When you first become a parent you make a vow to keep your kids safe and secure, but fast forward a decade or so and your off-spring have morphed into fearless youngsters craving a bit of independence from Mum’s apron strings.
By the time kids reach secondary school and beyond, their life is full of distractions, chatting with friends or using their phones to update their social media status, to listen to music or play games.
It is precisely this group who statistically are most in danger at level crossings. At our #Levelcrossingsafety Twitter we discussed the dangers of distractions around level crossings for 14- to 24-year-olds and what we can do as parents to stop distractions from ending in injury or worse.
The chat was sponsored Network Rail, by the owner and infrastructure manager of most of the rail network in England, Scotland and Wales. Network Rail is promoting safety for all at the 6,000 level crossings in Britain. There have been more than 2,000 incidents involving 16- to 24-year-olds at level crossings over the past 6 years. Check out the Network Rail site to learn more.
It’s a worry with teens, often distracted with phones, earphones in, hoodies up… Also new drivers… @missielizzieb
Not just new drivers..stupid drivers ignoring lights or worse..driving around barrier. @Goriami
— Baby Routes (@BabyRoutes) July 20, 2017
Hate how our youngsters feel nothing can harm them and can be foolhardy after we look after them @Kateonthinice
Tragically a girl died on a crossing near my son’s school a few years ago so #levelcrossingsafety is close to our hearts @TheBeezleyBuzz
Would it impact your decision on letting teens walk to school if they had to cross a level crossing on the way?@Tantrums2Smiles
We live right by a rail crossing and my son has known from an early age you do not mess about at the rail crossing @TheCheshireWife
Such a worry for me with my 11yr old travelling 1.5 miles to her new secondary school from September @S_Walker_S
Last Saturday I ‘found’ the listed Signal Box at #Chalford. Thought it was a ‘museum’ @Salisays……..
— Sali Says (@sali_says) July 19, 2017
How to talk to teens
Talking to teens is always a challenge as they are at the age where they are self-centred and think the know best, but we have had some great tips from parents on how they get through to them.
— Mummy Vs Work (@MummyVsWork) July 20, 2017
The best way of telling teens about the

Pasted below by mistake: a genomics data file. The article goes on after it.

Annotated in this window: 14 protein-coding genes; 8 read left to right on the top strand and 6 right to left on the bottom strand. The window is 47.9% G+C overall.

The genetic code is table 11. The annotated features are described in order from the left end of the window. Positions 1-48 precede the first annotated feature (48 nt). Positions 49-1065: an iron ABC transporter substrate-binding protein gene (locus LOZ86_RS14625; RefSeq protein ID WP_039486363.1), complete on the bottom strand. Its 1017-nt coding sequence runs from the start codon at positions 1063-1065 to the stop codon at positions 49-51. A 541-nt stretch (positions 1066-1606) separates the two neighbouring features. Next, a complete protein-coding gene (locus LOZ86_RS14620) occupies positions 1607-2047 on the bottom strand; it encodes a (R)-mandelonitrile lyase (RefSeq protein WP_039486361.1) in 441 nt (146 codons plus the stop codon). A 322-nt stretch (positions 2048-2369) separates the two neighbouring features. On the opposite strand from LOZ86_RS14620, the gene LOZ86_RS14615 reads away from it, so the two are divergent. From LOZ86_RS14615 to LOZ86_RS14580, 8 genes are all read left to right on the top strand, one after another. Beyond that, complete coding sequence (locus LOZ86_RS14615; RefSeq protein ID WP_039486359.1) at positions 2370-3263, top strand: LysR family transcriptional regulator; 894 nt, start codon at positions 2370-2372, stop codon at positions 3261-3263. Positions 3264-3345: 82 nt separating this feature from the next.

#LevelCrossingSafety is to just teach them the dangers and tips to stay safe! Better safe then sorry @Star2867
Sometimes honestly is the best policy and telling the harsh realities about what could and DOES happen works best! @Tantrums2Smiles
Have good discussions with my 21-yr-old about real events which help her understand the dangers @AnnieMay64
I’ve drilled into my kids the need to listen to safety briefings on planes/trains. Need to do same at level crossings @JHowze
Seeing news broadcasts, videos etc often shocks at first but the message usually stays in their head! @Tantrums2Smiles
Probably speaking to families of those affected too. Stories being told in schools so they can see the consequences @DanDanDiscoMan
We always make a point to look when crossing and put phones away @KatCandyFloss
Some of the close calls you see on CCTV shows. People don’t stop to think! What if you tripped? @angep1969
I had a look at the website and there are lots of great tips to teach yourself and your kids about safety! @Star2867
Don’t forget your pet! Dogs can be distracted by so many things too, so always keep them on a lead @SadieWestWood1
— SandraB (@gottobein) July 20, 2017
What does your level crossing look like?
At bit like us, level crossings come in all shapes and sizes, some with gates that rise and fall as the train approaches, others with a zig-zag gate or just styles with flashing lights where it is more important that you pay attention to what is going on.
— Sam Goodwin (@Luckysammyg) July 20, 2017
— Kara (@ChelseaMamma) July 20, 2017
— Kara (@ChelseaMamma) July 20, 2017
On hand to offer advice were Allan Spence & Sandy from Network Rail. This is what they had to say:
We try to spread the #levelcrossingsafety message to help others learn before a tragedy strikes
If you break down on a road crossing, use the crossing phone to let the signaller know straight away
Our new Virtual Reality films #levelcrossingsafety also grab kids’ attention whether on a posh VR headset or just a Google Cardboard
Anyone can use our #levelcrossingsafety materials and films to help carers and others help make the railway safer
We have to find ways to interact with teenagers using the technology and media they use regularly
Every level crossing is detailed on our website http://networkrail.co.uk
Never cross if a train is coming. It’s difficult to judge their speed. And they can’t stop or swerve!
Waiting a few seconds can be difference between living & not. No-one who’s had trauma of an accident would risk it
It’s illegal to cross against red lights on a road crossing.
Young children from Bognor Regis have designed & built a complex model railway to help school pupils learn about the dangers of the railway pic.twitter.com/JE9M5KstF7
— NR South East (@networkrailSE) June 26, 2017
For more shocking videos about real life railway incidents, see the Network Rail YouTube channel.
We can all play our part in making the railway safer together. Don’t let this become real for you!
A big thank you to all those that took part. We hope it helps you chat to the kids about the importance of Level Crossing Safety.